An adapted instrument to assess informed consent comprehension among youth and parents in rural western Kenya
A validation study
Afolabi, M. O., Rennie, S., Hallfors, D. D., Kline, T., Zeitz, S., Odongo, F. S., Amek, N. O., & Luseno, W. K. (2018). An adapted instrument to assess informed consent comprehension among youth and parents in rural western Kenya: A validation study. BMJ Open, 8(7), Article 021613. https://doi.org/10.1136/bmjopen-2018-021613
OBJECTIVE: To adapt and validate a questionnaire originally developed in a research setting for assessment of comprehension of consent information in a different cultural and linguistic research setting.
DESIGN: The adaptation process involved development and customisation of a questionnaire for each of the three study groups, modelled closely on the previously validated questionnaire. The three adapted draft questionnaires were further reviewed by two bioethicists and the developer of the original questionnaire for face and content validity. The revised questionnaire was subsequently programmed into an audio computerised format, with translations and back translations in three widely spoken languages by the study participants: Luo, Swahili and English.
SETTING: The questionnaire was validated among adolescents, their parents and young adults living in Siaya County, a rural region of western Kenya.
PARTICIPANTS: Twenty-five-item adapted questionnaires consisting of close-ended, multiple-choice and open-ended questions were administered to 235 participants consisting of 107 adolescents, 92 parents and 36 young adults. Test-retest was conducted 2-4 weeks after first questionnaire administration among 74 adolescents, young adults and parents.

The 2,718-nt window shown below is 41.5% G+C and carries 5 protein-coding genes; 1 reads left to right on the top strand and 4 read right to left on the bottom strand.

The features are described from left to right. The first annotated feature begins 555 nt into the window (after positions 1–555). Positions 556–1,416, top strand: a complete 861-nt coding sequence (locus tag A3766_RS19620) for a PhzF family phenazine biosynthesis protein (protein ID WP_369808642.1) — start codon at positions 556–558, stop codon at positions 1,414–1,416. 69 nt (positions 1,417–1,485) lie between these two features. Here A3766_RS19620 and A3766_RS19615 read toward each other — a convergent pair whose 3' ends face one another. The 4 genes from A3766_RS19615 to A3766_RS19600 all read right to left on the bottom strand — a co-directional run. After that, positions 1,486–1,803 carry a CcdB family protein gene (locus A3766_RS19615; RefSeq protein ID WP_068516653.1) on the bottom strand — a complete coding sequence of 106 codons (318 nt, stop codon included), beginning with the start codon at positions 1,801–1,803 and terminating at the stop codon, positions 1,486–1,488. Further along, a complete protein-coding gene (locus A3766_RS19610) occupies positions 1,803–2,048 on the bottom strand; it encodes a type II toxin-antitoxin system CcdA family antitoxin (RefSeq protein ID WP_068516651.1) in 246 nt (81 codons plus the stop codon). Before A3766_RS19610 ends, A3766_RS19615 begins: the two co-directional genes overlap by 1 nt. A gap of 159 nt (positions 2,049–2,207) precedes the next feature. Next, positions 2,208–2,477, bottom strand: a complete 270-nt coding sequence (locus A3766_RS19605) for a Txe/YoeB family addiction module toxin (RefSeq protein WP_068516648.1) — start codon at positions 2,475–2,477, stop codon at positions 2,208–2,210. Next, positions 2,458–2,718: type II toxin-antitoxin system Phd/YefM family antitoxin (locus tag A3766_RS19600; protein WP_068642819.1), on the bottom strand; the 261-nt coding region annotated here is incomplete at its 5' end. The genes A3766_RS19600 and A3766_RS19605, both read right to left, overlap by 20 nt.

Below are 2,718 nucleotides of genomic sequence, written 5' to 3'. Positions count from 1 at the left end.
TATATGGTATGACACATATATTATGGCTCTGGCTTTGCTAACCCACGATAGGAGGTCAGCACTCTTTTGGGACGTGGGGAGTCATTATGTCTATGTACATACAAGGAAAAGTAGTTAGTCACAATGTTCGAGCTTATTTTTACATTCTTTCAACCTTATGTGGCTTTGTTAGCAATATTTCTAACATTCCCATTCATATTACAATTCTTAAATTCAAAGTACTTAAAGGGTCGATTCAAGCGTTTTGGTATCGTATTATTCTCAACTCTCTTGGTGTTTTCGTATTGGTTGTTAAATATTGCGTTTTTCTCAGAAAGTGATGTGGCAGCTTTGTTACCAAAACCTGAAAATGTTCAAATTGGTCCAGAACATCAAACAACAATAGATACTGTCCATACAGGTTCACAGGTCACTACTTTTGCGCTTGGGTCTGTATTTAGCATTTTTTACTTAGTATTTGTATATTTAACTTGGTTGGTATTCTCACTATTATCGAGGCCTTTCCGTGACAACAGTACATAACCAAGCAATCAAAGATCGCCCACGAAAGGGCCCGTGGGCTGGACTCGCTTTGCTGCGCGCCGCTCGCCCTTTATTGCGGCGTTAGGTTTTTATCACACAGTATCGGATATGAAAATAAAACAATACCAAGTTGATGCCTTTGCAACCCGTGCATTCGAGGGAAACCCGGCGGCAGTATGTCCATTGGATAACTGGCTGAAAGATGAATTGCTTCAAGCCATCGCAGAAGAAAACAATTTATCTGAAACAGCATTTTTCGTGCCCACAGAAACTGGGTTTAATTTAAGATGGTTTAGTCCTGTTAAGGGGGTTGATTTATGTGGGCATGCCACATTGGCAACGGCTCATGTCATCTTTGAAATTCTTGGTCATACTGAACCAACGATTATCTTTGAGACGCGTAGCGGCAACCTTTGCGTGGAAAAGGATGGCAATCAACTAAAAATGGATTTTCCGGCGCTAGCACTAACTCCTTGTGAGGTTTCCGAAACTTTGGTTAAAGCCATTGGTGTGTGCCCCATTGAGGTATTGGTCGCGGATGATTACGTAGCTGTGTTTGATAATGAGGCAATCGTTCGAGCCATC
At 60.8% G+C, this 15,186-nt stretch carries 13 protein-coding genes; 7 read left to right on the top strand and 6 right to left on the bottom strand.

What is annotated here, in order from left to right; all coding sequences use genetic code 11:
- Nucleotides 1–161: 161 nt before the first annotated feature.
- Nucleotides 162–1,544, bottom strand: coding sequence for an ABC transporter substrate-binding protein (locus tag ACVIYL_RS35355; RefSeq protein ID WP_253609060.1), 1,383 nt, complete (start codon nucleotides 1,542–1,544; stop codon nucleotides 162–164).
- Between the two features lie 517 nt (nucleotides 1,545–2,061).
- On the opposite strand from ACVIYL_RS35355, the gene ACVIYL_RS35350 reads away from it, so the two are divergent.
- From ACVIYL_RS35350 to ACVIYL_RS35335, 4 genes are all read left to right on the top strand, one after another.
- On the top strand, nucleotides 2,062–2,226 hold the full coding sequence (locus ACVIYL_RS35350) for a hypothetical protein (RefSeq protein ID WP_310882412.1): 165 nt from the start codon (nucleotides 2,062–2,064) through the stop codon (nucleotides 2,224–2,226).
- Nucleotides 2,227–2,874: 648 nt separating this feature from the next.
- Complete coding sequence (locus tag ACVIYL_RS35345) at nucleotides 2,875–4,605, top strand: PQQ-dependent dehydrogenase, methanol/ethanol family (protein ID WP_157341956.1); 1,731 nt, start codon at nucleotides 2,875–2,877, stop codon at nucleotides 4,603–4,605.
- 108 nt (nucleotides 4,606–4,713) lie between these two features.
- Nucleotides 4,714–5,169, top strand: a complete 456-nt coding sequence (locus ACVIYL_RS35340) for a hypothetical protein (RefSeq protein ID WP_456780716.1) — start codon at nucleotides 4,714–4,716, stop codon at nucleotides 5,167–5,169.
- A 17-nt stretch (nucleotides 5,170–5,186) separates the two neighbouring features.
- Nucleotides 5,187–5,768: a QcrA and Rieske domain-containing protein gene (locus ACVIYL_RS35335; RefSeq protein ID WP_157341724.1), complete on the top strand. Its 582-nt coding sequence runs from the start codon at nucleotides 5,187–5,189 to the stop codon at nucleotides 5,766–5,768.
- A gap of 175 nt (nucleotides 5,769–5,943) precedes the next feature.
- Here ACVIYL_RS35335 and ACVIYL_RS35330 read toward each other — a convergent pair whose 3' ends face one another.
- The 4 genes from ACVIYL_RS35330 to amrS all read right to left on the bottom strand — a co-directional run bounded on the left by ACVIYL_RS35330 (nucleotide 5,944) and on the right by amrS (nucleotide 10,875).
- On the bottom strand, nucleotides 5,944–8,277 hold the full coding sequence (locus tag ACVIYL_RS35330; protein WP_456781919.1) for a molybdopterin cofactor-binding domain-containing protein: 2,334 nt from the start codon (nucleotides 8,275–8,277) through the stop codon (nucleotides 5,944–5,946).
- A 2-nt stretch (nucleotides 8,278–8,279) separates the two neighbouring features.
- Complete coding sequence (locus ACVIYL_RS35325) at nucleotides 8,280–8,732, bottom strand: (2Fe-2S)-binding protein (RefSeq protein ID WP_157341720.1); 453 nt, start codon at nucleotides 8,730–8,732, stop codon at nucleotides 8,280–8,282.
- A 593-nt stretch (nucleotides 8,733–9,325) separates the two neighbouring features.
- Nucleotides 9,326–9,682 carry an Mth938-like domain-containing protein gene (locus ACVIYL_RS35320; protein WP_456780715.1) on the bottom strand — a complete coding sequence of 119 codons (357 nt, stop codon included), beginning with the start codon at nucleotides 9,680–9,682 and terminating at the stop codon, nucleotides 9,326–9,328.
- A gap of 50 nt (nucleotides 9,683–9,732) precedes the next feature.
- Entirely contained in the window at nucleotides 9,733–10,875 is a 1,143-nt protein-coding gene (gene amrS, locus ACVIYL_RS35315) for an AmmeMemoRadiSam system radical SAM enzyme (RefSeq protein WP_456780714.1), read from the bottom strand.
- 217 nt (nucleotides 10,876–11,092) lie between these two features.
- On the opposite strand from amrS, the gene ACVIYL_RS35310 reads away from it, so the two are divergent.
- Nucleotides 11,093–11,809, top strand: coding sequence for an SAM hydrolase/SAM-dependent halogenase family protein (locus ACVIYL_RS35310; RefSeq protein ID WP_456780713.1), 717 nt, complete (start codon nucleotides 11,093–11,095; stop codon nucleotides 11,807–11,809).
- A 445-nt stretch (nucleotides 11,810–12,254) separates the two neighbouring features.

OUTCOME MEASURE: Primary outcome measures included ceiling/floor analysis to identify questions with extremes in responses and item-level correlation to determine the test-retest relationships. Given the data format, tetrachoric correlations were conducted for dichotomous items and polychoric correlations for ordinal items. The qualitative validation assessment included face and content validity evaluation of the adapted instrument by technical experts.
RESULTS: Ceiling/floor analysis showed eight question items for which >80% of one or more groups responded correctly, while for nine questions, including all seven open-ended questions,<20% responded correctly. Majority of the question items had moderate to strong test-retest correlation estimates indicating temporal stability.
CONCLUSIONS: Our study demonstrates that cross-cultural adaptation and validation of an informed consent comprehension questionnaire is feasible. However, further research is needed to develop a tool which can estimate a quantifiable threshold of comprehension thereby serving as an objective indicator of the need for interventions to improve comprehension.